Safety In Number
It only takes one plastic bag to cause a pollution problem so do as the above sign asks and just say no to plastic bag… and keep saying no to each and every bag that comes your way. Wouldn’t be easier to say no to plastic bags in toto, thus saving the need for continual individual decisions? Yes, yes it would, but then they’d have to make a wider sign. (image via Miles)
Our OCD must be acting up again ‘cuz we really, really want to draw an ampersand between “plastics” and “bags”, making it read, er, “plastics & bags”. Or, over-paint the superfluous s in “plastics” in the service of good grammar. Or (bear with me just a bit longer) just paint out the “bags” and leave it as a prohibition against plastics of all types. ‘Scuse us, we’re off to buy some green paint and a plane ticket to India. (image via EdFladung)
At last, good grammar reigns supreme! Oh wait, they didn’t put the NO in quotes… DOH!! (cropped image via Klaus Nahr)
Kudos to the unnamed authority above who, despite English not being their mother tongue, composed the grammatically correct sign above. Just to refresh and remind one and all, FEWER is used when the subject is something that can be counted (like plastic bags) while LESS is appropriate for things that cannot be counted, such as water or electricity. Finally, a sign that’s not umm, use-less! (image via David Woo)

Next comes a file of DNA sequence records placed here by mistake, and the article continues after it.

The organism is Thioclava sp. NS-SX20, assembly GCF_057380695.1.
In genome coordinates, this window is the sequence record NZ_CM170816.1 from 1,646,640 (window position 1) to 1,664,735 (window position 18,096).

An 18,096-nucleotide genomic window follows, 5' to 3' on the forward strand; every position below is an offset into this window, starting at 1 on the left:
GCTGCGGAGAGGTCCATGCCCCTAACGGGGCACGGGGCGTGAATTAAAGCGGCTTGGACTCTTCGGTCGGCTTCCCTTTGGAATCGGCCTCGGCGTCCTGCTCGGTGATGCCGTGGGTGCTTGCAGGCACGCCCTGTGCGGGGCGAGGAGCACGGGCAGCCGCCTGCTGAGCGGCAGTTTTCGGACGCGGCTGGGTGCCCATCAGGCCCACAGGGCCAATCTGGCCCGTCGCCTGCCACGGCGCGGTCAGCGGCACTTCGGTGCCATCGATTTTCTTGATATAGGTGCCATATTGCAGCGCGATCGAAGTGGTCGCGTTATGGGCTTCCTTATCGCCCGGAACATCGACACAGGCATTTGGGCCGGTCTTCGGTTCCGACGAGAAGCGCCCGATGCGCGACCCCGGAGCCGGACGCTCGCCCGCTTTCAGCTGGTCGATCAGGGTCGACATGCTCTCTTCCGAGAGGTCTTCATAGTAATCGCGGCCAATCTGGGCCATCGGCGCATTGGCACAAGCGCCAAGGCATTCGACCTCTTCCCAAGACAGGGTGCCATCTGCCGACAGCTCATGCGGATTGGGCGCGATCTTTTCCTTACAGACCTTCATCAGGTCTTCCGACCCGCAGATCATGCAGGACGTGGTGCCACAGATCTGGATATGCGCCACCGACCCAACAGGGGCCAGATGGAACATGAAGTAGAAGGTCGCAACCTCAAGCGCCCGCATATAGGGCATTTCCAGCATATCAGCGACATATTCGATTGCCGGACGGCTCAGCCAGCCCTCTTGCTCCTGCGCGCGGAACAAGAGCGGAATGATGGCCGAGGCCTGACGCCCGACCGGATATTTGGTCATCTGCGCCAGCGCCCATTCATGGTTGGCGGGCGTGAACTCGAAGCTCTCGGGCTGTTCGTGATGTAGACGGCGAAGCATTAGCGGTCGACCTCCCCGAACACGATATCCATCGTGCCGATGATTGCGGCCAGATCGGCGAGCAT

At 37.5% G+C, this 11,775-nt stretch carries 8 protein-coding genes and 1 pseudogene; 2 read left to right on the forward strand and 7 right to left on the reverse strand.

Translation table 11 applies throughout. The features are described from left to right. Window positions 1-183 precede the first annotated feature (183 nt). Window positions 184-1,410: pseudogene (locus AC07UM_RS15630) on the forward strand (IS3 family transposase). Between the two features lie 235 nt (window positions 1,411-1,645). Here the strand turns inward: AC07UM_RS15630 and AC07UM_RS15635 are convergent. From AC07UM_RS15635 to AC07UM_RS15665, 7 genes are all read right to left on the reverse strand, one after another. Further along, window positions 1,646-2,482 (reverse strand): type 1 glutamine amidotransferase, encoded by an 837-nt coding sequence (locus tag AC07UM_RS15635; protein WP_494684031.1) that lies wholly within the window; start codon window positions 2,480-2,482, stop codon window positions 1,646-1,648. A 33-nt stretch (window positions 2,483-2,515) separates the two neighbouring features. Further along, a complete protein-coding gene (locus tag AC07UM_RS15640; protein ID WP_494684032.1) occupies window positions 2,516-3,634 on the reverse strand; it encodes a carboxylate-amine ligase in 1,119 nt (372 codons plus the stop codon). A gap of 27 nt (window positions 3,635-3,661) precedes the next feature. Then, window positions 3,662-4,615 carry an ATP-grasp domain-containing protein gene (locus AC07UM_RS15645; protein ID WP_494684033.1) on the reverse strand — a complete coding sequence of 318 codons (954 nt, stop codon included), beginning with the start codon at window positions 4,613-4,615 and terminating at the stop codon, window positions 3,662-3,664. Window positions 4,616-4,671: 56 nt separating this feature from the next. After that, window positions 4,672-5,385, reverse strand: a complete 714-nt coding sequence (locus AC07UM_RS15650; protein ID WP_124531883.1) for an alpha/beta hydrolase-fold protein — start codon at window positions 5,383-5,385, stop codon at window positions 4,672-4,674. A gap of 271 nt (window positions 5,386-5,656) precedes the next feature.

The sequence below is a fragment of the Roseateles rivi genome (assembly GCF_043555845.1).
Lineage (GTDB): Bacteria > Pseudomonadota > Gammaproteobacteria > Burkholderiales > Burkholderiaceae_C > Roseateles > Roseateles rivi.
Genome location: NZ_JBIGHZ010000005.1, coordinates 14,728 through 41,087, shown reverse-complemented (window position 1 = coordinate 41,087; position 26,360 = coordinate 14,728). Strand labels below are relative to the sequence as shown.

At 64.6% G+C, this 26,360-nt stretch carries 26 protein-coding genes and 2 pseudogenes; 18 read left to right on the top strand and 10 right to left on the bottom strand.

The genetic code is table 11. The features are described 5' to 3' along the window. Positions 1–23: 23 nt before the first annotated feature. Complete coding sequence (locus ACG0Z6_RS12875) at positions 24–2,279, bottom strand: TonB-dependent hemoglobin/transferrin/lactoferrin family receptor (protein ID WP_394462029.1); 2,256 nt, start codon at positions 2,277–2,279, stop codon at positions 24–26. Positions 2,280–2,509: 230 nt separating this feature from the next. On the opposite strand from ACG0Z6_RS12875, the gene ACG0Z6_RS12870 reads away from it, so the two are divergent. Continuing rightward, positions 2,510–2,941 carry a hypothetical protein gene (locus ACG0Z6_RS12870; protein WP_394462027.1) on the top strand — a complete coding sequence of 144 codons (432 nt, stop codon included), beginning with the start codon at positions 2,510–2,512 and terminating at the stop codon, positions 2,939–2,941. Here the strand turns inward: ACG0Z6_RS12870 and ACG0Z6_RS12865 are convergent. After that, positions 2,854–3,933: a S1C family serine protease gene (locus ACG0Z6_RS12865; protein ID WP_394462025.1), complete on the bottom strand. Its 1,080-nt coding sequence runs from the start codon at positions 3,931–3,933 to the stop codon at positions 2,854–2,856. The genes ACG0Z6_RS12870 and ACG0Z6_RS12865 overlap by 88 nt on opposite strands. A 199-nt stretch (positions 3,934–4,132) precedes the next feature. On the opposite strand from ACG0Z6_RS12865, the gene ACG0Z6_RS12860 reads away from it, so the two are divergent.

Bin There, Don’t Do That
Too many garbage people in Edinburgh, you say? Cast of Trainspotting notwithstanding, some Scots know there’s a problem and won’t tolerate trashy people – along with paper, boxes, straws, coffee granules, lemons/limes, and plastic bags – cluttering up their dumpsters.
Some say it all began when someone threw out a perfectly good white boy. White or not, city authorities urge all residents to respect relevant bylaws and properly dispose of their trash. (image via duncan c)
Banning plastic bags is only one means to a desirable end but you already know that – if you’ve read Litteracy: Creative International No-Littering Signs!